Distinguished Professor
Department of Environment and Geography
Scientific Director, Centre for Earth Observation Science
Canada Research Chair (Tier 1) in Arctic System Science
Associate Dean (Research), Clayton H. Riddell Faculty of Environment, Earth, & Resources
576 Wallace Building
University of Manitoba
Winnipeg MB
R3T 2N2
204-474-6981
david.barber@umanitoba.ca

 

Academic Background

Ph.D. University of Waterloo (1992) - Geography
M.N.R.M University of Manitoba (1988) - Geography
B.P.E. University of Manitoba (1982)

Teaching

GEOG 7440 Climate Change

Research Interests

My research interests focus on Arctic System Science, with my program coordinated around three interconnected themes:

  1. The causes of climate change in both dynamic and thermodynamic processes of sea ice due to climate forcing;
  2. The consequences of these changes on biological and geochemical systems; and
  3. Techniques required to improve our ability to assess both the causes and consequences of these changes.

Presently I am focused on freshwater-marine coupling in Hudson Bay and the role that freshwater plays on both sea ice thermodynamic and dynamic processes. I use a variety of techniques to collect data, including the installation of oceanographic moorings, physical sampling of various sea ice types and utilize remote sensing platforms (passive and active sensors) during my field-based campaigns. Results from the data collection are often inputted into models to uncover the connections between the ocean-sea ice-atmosphere processes in the Arctic. In addition, I am working on determining the interactions of oil in sea ice-covered environments by using remote sensing techniques to evaluate the impacts of oil on the geophysical and thermodynamic process of various sea ice types. The results of this analysis will be used to understand the potential use of genomics to biodegrade oil spills in Arctic environments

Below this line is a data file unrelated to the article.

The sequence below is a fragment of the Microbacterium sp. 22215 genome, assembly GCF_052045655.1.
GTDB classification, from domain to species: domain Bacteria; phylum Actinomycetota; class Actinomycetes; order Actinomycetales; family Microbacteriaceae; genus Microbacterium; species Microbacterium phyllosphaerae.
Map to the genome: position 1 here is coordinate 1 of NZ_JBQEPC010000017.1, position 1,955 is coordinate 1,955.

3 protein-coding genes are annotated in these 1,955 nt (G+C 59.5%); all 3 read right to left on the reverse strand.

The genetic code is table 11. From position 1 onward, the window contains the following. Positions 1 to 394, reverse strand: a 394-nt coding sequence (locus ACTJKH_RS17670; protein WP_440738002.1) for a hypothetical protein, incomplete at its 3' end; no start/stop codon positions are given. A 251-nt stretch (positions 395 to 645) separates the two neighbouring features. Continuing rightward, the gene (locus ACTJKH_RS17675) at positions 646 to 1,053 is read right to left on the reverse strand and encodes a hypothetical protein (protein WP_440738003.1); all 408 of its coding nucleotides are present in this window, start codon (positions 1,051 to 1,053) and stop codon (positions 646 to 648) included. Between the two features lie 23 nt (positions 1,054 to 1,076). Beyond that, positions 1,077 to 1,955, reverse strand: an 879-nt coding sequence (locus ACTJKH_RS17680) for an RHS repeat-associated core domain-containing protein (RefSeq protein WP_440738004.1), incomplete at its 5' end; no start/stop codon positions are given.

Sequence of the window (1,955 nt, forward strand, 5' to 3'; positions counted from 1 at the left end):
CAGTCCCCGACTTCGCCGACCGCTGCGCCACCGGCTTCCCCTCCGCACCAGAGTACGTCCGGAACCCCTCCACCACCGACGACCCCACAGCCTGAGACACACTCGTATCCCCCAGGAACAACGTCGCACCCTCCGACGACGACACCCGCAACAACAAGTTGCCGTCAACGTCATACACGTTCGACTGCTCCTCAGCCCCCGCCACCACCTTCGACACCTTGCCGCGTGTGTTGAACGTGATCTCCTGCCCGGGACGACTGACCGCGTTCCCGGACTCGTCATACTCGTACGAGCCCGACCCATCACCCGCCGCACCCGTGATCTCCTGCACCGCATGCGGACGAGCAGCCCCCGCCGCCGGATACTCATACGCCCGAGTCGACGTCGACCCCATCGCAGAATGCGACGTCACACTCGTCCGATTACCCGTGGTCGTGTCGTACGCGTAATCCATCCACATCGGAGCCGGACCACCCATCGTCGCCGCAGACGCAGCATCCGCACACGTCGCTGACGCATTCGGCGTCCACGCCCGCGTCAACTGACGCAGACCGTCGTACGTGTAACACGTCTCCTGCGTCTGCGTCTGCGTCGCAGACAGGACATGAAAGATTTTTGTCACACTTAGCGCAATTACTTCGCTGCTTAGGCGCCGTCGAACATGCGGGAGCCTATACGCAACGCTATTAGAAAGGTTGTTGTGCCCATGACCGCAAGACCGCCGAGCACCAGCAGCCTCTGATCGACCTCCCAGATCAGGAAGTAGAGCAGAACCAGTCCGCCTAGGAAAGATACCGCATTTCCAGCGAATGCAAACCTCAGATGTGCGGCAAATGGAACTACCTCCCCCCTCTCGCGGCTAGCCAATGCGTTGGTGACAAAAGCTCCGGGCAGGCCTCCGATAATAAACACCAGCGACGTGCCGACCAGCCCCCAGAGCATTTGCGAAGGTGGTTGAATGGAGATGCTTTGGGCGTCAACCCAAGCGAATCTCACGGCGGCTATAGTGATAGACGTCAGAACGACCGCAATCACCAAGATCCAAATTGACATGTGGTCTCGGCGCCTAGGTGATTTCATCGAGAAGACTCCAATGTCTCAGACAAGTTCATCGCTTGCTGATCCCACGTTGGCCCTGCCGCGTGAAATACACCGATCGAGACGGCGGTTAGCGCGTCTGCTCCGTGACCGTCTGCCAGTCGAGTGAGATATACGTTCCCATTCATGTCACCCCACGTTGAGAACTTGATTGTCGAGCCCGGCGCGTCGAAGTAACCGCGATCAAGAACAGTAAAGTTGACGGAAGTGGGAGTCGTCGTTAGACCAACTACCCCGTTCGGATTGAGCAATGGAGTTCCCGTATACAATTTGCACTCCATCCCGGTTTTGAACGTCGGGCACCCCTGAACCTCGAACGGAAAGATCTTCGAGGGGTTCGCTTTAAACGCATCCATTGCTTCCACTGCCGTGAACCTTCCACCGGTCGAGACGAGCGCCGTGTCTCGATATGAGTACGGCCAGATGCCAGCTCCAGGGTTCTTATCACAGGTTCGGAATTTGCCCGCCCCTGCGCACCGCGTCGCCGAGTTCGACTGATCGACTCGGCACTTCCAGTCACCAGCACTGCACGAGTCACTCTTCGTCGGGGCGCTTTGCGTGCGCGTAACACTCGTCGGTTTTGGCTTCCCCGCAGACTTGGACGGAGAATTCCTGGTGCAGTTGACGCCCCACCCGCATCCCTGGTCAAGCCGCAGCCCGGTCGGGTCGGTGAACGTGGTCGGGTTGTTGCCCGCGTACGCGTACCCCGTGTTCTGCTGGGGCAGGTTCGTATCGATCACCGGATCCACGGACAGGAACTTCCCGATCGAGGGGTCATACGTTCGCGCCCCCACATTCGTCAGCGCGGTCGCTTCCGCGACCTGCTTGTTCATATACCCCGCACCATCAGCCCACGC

Recent and Significant Publications

Babb, D.G., J.C. Landy, J.V. Lukovich, C. Haas, S. Hendricks, D.G. Barber & R.J. Galley (2020). The 2017 reversal of the Beaufort Gyre: Can dynamic thickening of a seasonal ice cover during a reversal limit summer ice melt in the Beaufort Sea? JGR Oceans, 125(12)

Harasyn, M.L., D. Isleifson, W. Chan, & D.G. Barber (2020). Multi-scale observations of the co-evolution of sea ice thermophysical properties and microwave brightness temperatures during the summer melt period in Hudson Bay, Elemental: Science of the Anthropocene, 8(1)

Gerland, S., D.G. Barber, W. Meier, C.J. Mundy, M. Holland, S. Kern, Z. Li, C. Michel, D.K. Perovich, & T. Tamura (2019). Essential gaps and uncertainties in the understanding of the roles and function of Arctic sea ice, Environmental Research Letters, 14(4)

Barber, D.G., D.G. Babb, J.K. Ehn, W. Chan, L. Matthes, L.A. Dalman, Y. Campbell, M.L. Harasyn, N. Firoozy, N. Theriault, J.V. Lukovich, T. Zagon, T. Papakyriakou, D. Capelle, A. Forest, and A. Gariepy (2018). Increasing mobility in high arctic sea ice increases marine hazards off the east coast of Newfoundland, Geophysical Research Letters, 45(5), 2370-2379

Barber, D.G., W. Meier, S. Gerland, & C.J. Mundy (2017). Arctic Sea Ice. In: Snow, Water, Ice and Permafrost Assessment (SWIPA) 2017. Arctic Monitoring and Assessment Programme (AMAP), Oslo, Norway. ISBN-13 978-82-7971-101-